US President Barack Obama faced stiff resistance from the opposition Republican Senators and scepticism from his own Democrats, forcing the Senate Majority Leader Harry Reid to postpone the vote on military intervention in Syria.
According a media report, Obama could fall short of 50 votes needed to get Senate authorisation for a military strike against the Assad regime in Syria.
While so far only six Democratic Senators have publicly announced their decision to vote against the resolution, the number can grow.
In multiple interviews, Obama himself said he was not very confident of having enough votes.
"Opposition is growing among Obama's allies and former colleagues in his own party on a US strike on Syria, a sign that there is a real chance that the White House could fall short of the 50 votes it needs to win in the Senate, according to several sources familiar with the situation," Politico reported yesterday.
Sensing trouble, the Senate Majority Leader Harry Reid said he will not rush the vote to begin considering the use-of-force resolution, and insisted that he has enough votes.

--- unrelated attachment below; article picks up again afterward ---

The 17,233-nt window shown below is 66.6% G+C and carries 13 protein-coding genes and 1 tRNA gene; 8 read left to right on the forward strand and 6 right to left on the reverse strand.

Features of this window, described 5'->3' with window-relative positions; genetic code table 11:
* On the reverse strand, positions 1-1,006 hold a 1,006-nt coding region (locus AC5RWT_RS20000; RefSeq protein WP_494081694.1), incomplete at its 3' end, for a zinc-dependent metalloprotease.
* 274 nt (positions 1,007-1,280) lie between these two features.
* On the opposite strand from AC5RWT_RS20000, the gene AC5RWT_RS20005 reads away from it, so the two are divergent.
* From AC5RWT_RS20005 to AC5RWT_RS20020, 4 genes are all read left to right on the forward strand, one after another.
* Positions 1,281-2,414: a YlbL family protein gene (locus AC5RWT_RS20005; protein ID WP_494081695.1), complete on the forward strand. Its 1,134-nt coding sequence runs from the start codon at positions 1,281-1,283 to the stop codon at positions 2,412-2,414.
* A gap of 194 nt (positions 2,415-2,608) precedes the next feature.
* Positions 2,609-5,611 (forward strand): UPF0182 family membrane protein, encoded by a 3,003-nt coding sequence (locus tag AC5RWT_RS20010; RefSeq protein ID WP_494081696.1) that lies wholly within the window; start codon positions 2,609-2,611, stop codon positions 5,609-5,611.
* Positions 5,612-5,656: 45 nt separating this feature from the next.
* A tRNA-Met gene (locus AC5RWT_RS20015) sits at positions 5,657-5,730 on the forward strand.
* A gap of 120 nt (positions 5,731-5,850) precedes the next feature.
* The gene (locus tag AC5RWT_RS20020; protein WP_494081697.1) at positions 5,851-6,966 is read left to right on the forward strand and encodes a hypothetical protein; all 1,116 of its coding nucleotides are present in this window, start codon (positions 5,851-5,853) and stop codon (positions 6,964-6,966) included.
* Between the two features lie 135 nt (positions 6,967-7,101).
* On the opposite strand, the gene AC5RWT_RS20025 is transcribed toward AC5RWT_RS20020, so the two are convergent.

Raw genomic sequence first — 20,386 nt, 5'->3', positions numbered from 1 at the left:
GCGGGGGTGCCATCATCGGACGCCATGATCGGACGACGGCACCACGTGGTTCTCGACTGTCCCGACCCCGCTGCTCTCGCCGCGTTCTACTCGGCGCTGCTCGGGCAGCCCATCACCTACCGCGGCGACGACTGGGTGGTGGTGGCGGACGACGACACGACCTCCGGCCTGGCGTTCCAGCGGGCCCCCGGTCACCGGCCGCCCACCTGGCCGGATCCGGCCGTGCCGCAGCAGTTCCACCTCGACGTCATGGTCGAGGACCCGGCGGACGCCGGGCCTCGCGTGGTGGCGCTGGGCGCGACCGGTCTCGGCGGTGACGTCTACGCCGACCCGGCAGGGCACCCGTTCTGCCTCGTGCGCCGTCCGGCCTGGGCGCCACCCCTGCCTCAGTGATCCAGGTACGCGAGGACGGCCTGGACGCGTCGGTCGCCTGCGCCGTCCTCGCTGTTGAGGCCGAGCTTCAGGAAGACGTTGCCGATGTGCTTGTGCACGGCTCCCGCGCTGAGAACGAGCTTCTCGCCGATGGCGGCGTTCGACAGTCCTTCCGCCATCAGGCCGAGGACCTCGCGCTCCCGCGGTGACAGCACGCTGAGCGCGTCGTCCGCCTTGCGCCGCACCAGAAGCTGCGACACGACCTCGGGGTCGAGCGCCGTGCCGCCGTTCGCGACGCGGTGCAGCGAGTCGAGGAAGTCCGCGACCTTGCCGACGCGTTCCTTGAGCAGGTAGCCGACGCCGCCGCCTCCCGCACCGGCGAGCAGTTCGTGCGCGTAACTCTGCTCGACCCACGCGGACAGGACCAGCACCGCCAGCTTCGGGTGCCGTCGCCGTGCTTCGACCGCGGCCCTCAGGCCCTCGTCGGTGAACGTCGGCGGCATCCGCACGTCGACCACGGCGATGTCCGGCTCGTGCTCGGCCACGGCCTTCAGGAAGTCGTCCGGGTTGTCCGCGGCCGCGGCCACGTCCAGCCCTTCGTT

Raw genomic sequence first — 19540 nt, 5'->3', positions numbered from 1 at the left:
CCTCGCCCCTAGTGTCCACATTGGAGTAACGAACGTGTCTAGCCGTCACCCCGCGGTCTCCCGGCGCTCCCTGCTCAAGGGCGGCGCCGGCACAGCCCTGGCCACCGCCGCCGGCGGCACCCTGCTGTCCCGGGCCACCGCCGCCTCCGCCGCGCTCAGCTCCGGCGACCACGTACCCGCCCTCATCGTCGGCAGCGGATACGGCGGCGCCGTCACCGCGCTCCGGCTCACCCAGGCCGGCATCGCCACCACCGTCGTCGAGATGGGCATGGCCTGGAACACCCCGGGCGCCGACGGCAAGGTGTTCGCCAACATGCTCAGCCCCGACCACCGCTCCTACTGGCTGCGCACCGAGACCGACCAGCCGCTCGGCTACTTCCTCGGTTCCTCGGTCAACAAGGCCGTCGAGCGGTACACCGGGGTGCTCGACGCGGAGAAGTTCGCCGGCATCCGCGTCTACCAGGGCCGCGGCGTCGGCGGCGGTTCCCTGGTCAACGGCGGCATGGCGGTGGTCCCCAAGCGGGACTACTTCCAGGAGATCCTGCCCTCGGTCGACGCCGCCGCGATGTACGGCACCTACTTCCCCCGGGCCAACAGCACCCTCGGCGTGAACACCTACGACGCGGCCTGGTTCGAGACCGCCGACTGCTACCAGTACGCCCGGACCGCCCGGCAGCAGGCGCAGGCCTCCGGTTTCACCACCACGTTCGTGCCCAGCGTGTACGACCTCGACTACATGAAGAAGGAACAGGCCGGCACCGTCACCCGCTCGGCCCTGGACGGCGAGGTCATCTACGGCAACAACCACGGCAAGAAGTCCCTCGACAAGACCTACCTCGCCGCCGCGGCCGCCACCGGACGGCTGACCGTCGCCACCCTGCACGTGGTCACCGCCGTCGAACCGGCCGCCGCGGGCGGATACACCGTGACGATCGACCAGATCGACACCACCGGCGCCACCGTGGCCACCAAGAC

"I've spoken to the Republican leader. I've talked to virtually all my Democratic senators and we have enough votes to get cloture," he said.
"I don't think we need to see how fast we can do this. We have to see how well we can do this. I think what we need to do is make sure that the President has the opportunity to speak to all 100 senators and all 300 million American people before we do this," Reid said.
Republican Senator Johnny Isakson said he would vote against the resolution to authorise a US military strike in Syria.